In 1953, Charles Clore launched the UK’s first successful hostile takeover bid. He acquired Sears, which then owned the Freeman, Hardy and Willis shoe shop chain, challenging the ‘gentleman’s club ethos’ that dominated the finance sector. His entrepreneurial dynamism offended the establishment: one Bank of England official tutted that "this kind of manoeuvre may mean the break-up of businesses which are making an important contribution to the country’s needs".
Did such disapproval stop him?
Hardly. Growing up in London’s East End, the son of a Jewish immigrant from Riga, Clore rightly regarded such opposition as racist. By the time he died, at 74 on 26 July 1979, he owned Selfridges, William Hill betting shops, shipbuilding and road haulage companies and a property empire. His estate was worth at least £80m (£393m in today’s money).
Why was he so successful?
Partly because he worked harder. In the 1950s, at 4pm on a Thursday British bankers would say: "What are we doing here? It’s almost the weekend!" Clore flourished by being bold enough to seize opportunities before his rivals, earning the sobriquet "the man with the Midas touch".
What kind of opportunities?
He made his first big profit when he was 21, buying and reselling the screen rights to a world championship boxing match – at a time when TV was still being invented, he saw that sport could be lucrative entertainment.
Why isn’t he more famous?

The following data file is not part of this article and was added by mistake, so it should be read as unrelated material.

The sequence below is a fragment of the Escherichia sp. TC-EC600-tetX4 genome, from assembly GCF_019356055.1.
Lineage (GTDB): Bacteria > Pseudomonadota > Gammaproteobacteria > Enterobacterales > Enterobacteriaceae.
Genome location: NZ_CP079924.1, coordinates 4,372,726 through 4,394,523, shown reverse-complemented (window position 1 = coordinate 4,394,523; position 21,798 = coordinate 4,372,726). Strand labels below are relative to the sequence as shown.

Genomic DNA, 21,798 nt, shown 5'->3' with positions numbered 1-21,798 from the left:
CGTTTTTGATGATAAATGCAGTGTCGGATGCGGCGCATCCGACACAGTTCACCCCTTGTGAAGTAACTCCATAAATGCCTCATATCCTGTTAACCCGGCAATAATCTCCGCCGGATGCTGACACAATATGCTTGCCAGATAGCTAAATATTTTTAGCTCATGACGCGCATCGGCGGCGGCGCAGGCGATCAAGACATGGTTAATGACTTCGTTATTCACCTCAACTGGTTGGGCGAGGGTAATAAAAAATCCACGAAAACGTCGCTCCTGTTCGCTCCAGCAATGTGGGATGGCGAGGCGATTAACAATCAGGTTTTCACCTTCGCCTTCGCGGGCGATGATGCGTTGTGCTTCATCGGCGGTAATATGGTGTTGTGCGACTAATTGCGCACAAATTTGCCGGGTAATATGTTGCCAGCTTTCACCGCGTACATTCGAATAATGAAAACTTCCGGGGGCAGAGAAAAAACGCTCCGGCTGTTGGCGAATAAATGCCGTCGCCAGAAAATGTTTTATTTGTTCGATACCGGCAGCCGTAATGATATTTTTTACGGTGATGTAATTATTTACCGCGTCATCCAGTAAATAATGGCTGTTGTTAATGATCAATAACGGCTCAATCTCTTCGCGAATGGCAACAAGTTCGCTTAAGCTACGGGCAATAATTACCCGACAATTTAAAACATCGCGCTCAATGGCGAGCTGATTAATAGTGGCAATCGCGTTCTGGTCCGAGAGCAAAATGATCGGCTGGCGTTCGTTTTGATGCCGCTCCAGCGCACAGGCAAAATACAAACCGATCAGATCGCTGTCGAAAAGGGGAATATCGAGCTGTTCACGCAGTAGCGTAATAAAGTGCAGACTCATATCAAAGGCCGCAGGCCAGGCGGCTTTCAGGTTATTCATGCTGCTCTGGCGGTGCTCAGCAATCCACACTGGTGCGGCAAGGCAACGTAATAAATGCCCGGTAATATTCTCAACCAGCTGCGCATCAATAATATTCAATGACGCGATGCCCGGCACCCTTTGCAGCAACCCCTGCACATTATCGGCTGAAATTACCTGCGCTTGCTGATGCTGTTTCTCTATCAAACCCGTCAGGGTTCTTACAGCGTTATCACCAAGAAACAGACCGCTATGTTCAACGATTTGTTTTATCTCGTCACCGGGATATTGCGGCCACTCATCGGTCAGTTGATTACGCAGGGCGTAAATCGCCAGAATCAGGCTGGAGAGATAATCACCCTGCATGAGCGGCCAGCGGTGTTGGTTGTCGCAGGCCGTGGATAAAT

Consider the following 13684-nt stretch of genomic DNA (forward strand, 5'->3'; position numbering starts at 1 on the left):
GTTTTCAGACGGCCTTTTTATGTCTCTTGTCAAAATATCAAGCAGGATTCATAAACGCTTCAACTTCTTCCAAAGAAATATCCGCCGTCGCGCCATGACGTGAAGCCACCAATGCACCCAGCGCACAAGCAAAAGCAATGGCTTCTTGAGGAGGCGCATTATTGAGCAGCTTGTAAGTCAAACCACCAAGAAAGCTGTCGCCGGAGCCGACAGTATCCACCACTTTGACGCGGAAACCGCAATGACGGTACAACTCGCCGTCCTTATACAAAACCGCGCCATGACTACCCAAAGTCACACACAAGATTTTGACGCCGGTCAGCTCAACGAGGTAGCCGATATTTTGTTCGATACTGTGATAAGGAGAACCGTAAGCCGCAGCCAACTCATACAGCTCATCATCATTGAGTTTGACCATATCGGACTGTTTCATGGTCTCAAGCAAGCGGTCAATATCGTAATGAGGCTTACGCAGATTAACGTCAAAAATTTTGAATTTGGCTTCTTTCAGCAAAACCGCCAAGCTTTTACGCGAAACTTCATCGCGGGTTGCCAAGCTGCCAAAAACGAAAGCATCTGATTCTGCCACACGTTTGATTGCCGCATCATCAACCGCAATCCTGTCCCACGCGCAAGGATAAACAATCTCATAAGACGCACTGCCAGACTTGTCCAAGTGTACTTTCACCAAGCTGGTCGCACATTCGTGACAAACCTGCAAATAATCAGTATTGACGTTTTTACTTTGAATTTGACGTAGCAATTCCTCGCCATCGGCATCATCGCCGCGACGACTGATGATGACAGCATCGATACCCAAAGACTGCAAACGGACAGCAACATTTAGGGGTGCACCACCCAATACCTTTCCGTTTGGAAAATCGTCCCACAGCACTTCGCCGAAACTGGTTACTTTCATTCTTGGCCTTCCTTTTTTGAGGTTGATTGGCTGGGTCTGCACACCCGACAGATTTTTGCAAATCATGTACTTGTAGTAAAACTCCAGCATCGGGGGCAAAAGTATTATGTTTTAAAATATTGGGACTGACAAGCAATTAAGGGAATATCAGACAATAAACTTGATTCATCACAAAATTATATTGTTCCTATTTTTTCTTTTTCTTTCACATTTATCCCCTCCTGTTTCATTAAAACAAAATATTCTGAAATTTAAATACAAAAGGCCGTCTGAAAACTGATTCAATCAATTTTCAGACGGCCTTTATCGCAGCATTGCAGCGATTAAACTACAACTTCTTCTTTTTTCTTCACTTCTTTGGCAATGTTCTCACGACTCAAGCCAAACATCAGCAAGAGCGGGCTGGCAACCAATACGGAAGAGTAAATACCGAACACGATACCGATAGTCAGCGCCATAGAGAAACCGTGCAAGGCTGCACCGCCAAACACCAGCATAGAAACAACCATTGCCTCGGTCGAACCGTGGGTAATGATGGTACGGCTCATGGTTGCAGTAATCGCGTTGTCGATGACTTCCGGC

Good question. His most audacious bid, for the Savoy Hotel group, was rebuffed in part because Winston Churchill, the then prime minister, lunched every day at the group’s Claridges, and couldn’t stomach the idea. Merchant banker Lord Bicester even asked Bank of England governor Lord Cobbold to urge insurance companies to stop lending to Clore. Cobbold refused but vetoed the tycoon’s investment in a steel firm so as not to "upset the applecart in the City".
Yet he still broke the mould?
Absolutely. He was finally knighted in 1971. A generous donor to charity, he might have become ‘Sir’ earlier but, after divorcing, he became a serial womaniser; he was even linked with Christine Keeler from the Profumo scandal. He was so successful in changing British business attitudes that he lost his own empire to a hostile takeover bid.
Harry Selfridge. As a boy, Clore was sent to deliver trousers to the store and Selfridge asked him: "What do you want to do when you grow up?" Clore replied: "Own the store."
Sir Philip Green, who wanted to be as influential and successful as Clore, and briefly threatened to realise that dream.
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